After that Eric played an Infiltration and dumped a unit right on top of me, where the Sighting marker occupied an objective hex. In the ensuing melee I drew '4', used the initiative, then drew '2'. However, the objective hex was right next to my right flank force, and I was able to pour fire into the hex until Eric didn't have a Revive card and I removed his unit.

I started progressing up the left flank, again taking fire from the MG, and also his gun, but time was progressing, especially when I drew a '2', shuffled, then immediately drew another one. Eric played another Infiltrate card, placing units right in the midst of my left flank force, and things were starting to look bleak, with a lot of broken units and only two turns until Sudden Death.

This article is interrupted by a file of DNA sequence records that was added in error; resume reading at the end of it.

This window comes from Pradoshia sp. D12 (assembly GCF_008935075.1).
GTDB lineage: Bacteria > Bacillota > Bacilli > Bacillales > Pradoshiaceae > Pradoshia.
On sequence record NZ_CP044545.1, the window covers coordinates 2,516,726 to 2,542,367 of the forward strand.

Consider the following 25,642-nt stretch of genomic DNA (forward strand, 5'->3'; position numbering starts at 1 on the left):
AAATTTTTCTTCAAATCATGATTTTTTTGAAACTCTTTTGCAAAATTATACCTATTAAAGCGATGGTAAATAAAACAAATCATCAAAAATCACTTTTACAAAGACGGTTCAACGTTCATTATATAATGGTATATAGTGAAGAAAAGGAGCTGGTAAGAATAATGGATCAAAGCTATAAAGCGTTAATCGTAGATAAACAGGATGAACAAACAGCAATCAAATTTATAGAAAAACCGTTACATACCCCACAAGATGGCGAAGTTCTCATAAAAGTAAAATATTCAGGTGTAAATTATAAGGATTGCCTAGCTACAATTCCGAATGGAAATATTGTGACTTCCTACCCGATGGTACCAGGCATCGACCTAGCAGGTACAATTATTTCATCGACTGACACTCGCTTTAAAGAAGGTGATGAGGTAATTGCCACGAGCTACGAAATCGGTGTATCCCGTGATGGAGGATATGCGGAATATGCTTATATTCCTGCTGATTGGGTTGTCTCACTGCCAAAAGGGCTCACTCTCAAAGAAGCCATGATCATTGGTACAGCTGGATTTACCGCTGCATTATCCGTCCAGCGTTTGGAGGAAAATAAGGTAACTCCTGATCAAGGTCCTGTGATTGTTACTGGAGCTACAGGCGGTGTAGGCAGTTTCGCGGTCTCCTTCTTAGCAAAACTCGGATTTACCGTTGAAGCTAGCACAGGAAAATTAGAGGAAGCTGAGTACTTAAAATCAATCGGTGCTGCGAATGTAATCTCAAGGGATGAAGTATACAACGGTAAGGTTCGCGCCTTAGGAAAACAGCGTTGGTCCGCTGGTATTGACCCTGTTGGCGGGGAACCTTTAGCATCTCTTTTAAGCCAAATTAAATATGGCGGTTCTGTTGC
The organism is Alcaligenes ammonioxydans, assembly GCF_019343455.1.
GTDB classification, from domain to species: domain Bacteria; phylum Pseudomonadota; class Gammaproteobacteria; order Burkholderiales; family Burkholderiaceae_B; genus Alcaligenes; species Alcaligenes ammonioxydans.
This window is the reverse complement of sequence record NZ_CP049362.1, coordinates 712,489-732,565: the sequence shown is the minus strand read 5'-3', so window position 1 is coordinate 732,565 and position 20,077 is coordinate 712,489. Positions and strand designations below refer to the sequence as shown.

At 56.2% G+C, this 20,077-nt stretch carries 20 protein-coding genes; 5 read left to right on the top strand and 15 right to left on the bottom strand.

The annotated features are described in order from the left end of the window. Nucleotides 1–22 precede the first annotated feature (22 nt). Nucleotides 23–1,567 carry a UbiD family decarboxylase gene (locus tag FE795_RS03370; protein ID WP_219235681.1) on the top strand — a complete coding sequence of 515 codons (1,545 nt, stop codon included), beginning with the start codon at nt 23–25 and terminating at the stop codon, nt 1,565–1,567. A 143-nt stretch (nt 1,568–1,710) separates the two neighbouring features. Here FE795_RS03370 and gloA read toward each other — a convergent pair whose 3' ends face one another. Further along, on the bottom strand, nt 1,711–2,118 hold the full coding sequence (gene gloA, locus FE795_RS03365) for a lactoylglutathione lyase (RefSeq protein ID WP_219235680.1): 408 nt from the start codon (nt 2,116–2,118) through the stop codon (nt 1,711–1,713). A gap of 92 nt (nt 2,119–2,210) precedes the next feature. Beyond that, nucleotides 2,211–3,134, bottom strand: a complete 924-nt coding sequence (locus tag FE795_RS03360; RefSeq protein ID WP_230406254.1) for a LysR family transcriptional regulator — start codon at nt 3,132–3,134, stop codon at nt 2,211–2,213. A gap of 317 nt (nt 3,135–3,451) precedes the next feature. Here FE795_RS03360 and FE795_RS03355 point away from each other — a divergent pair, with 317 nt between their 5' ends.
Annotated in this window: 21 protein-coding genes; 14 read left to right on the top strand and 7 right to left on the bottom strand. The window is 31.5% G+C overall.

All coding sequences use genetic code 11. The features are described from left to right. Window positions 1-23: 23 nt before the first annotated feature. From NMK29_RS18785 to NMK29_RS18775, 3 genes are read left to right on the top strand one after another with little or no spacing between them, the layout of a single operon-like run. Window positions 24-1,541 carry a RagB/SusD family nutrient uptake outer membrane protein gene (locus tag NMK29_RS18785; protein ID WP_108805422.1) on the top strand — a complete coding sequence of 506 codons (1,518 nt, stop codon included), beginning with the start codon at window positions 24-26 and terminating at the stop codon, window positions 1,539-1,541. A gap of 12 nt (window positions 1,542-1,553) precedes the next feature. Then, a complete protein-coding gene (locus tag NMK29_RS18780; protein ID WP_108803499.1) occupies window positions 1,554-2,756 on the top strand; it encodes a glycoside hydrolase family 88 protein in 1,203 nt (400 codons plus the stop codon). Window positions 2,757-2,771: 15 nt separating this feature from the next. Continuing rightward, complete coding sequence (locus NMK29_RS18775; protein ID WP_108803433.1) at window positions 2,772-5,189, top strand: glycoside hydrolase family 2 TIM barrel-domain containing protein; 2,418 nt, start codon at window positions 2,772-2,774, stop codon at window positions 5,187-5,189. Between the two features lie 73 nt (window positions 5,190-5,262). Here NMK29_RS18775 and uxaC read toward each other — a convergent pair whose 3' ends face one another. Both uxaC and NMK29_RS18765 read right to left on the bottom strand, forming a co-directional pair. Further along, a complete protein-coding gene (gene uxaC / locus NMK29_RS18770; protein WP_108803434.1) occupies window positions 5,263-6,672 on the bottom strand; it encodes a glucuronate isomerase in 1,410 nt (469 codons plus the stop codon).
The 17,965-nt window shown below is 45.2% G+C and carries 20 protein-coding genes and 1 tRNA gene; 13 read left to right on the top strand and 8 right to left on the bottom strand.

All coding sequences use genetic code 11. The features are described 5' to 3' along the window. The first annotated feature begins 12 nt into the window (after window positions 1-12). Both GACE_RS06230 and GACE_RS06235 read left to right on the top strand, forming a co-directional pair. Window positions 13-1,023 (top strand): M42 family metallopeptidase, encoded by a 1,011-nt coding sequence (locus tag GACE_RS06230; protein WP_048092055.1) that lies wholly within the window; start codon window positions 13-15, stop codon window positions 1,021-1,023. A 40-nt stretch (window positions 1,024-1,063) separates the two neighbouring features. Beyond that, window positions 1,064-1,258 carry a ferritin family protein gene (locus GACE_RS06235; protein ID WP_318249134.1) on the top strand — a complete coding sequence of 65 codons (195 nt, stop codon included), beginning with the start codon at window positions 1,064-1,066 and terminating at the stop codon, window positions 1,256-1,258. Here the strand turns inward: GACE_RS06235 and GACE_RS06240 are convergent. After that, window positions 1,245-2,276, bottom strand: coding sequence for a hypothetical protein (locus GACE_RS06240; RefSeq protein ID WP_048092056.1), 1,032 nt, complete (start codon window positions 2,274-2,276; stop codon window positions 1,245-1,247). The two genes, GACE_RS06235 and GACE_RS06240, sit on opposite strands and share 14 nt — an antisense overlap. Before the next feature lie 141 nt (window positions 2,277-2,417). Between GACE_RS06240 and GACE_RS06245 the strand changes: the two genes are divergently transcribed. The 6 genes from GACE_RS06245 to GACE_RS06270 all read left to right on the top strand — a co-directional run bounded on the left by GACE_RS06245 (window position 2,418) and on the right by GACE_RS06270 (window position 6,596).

However, things weren't all bad. I finally remembered that Asset Denied cards could be used against the opponent, and had silenced both his weapons, leaving just the radio. Pity I'd discarded a few of them right at the start of the game. I was able to form a large fire group on the left and remove the threat there, along with a timely Sniper event. I'd also Advanced into another melee with another unit that had Infiltrated, but Eric had two Ambush actions in hand, drawing one into hand immediately before the melee. The biggest thing, however, was that Eric's drawing had mostly gone stone cold dead, and mine picked up considerably. I found lots of Revive cards to recover all my units, Fired effectively, removing his force defending the one objective, and marched my Hero into it. He didn't draw any Asset Requests to use his 150mm, and pretty soon was down to a single squad and leader. With me finally realizing that the way to win was to get off the board, I drew lots of Move and Advance cards to allow me to build a decent lead, and was finally able to get the Time trigger I wanted and rolled the end of the game, to win at 20VPs.